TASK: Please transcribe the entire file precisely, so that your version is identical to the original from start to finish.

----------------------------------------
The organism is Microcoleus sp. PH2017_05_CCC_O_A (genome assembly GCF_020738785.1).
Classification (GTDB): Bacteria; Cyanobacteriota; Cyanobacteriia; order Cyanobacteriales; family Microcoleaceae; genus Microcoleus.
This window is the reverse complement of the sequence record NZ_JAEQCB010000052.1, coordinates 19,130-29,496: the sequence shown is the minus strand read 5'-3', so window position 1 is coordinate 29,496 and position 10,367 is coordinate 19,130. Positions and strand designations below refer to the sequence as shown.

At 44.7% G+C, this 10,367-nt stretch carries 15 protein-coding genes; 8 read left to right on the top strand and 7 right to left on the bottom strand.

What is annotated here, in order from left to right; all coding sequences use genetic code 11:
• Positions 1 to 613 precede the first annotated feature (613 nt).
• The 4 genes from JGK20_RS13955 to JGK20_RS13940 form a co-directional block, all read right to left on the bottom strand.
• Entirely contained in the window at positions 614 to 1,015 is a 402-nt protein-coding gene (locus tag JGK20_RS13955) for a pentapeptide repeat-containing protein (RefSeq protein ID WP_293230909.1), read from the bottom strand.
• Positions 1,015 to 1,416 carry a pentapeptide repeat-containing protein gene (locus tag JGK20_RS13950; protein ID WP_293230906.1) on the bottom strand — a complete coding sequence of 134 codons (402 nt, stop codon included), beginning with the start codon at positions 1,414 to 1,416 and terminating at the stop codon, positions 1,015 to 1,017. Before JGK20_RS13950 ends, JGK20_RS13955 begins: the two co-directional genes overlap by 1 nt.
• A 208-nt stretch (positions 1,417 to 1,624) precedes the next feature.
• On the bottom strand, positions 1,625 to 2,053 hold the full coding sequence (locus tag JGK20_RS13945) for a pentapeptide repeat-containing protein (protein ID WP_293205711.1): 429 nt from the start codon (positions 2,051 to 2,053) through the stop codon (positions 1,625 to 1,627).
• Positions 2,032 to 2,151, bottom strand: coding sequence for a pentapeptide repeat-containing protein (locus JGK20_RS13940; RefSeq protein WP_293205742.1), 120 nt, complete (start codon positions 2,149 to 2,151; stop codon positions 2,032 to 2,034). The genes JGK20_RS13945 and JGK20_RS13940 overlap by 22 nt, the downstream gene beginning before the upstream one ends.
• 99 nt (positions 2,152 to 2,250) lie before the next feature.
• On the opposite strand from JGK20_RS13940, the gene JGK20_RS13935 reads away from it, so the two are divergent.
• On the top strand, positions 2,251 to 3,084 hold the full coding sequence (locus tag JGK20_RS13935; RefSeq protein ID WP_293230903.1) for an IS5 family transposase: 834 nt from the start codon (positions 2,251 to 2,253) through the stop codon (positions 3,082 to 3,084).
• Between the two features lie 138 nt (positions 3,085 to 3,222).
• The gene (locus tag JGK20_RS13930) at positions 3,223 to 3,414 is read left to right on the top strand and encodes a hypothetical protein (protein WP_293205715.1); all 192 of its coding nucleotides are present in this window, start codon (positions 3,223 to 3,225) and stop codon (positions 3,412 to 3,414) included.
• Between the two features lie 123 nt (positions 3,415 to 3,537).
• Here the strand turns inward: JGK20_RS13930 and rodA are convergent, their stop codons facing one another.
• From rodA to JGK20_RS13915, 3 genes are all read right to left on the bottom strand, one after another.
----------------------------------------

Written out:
The organism is Microcoleus sp. PH2017_05_CCC_O_A (genome assembly GCF_020738785.1).
Classification (GTDB): Bacteria; Cyanobacteriota; Cyanobacteriia; order Cyanobacteriales; family Microcoleaceae; genus Microcoleus.
This window is the reverse complement of the sequence record NZ_JAEQCB010000052.1, coordinates 19,130-29,496: the sequence shown is the minus strand read 5'-3', so window position 1 is coordinate 29,496 and position 10,367 is coordinate 19,130. Positions and strand designations below refer to the sequence as shown.

At 44.7% G+C, this 10,367-nt stretch carries 15 protein-coding genes; 8 read left to right on the top strand and 7 right to left on the bottom strand.

What is annotated here, in order from left to right; all coding sequences use genetic code 11:
• Positions 1 to 613 precede the first annotated feature (613 nt).
• The 4 genes from JGK20_RS13955 to JGK20_RS13940 form a co-directional block, all read right to left on the bottom strand.
• Entirely contained in the window at positions 614 to 1,015 is a 402-nt protein-coding gene (locus tag JGK20_RS13955) for a pentapeptide repeat-containing protein (RefSeq protein ID WP_293230909.1), read from the bottom strand.
• Positions 1,015 to 1,416 carry a pentapeptide repeat-containing protein gene (locus tag JGK20_RS13950; protein ID WP_293230906.1) on the bottom strand — a complete coding sequence of 134 codons (402 nt, stop codon included), beginning with the start codon at positions 1,414 to 1,416 and terminating at the stop codon, positions 1,015 to 1,017. Before JGK20_RS13950 ends, JGK20_RS13955 begins: the two co-directional genes overlap by 1 nt.
• A 208-nt stretch (positions 1,417 to 1,624) precedes the next feature.
• On the bottom strand, positions 1,625 to 2,053 hold the full coding sequence (locus tag JGK20_RS13945) for a pentapeptide repeat-containing protein (protein ID WP_293205711.1): 429 nt from the start codon (positions 2,051 to 2,053) through the stop codon (positions 1,625 to 1,627).
• Positions 2,032 to 2,151, bottom strand: coding sequence for a pentapeptide repeat-containing protein (locus JGK20_RS13940; RefSeq protein WP_293205742.1), 120 nt, complete (start codon positions 2,149 to 2,151; stop codon positions 2,032 to 2,034). The genes JGK20_RS13945 and JGK20_RS13940 overlap by 22 nt, the downstream gene beginning before the upstream one ends.
• 99 nt (positions 2,152 to 2,250) lie before the next feature.
• On the opposite strand from JGK20_RS13940, the gene JGK20_RS13935 reads away from it, so the two are divergent.
• On the top strand, positions 2,251 to 3,084 hold the full coding sequence (locus tag JGK20_RS13935; RefSeq protein ID WP_293230903.1) for an IS5 family transposase: 834 nt from the start codon (positions 2,251 to 2,253) through the stop codon (positions 3,082 to 3,084).
• Between the two features lie 138 nt (positions 3,085 to 3,222).
• The gene (locus tag JGK20_RS13930) at positions 3,223 to 3,414 is read left to right on the top strand and encodes a hypothetical protein (protein WP_293205715.1); all 192 of its coding nucleotides are present in this window, start codon (positions 3,223 to 3,225) and stop codon (positions 3,412 to 3,414) included.
• Between the two features lie 123 nt (positions 3,415 to 3,537).
• Here the strand turns inward: JGK20_RS13930 and rodA are convergent, their stop codons facing one another.
• From rodA to JGK20_RS13915, 3 genes are all read right to left on the bottom strand, one after another.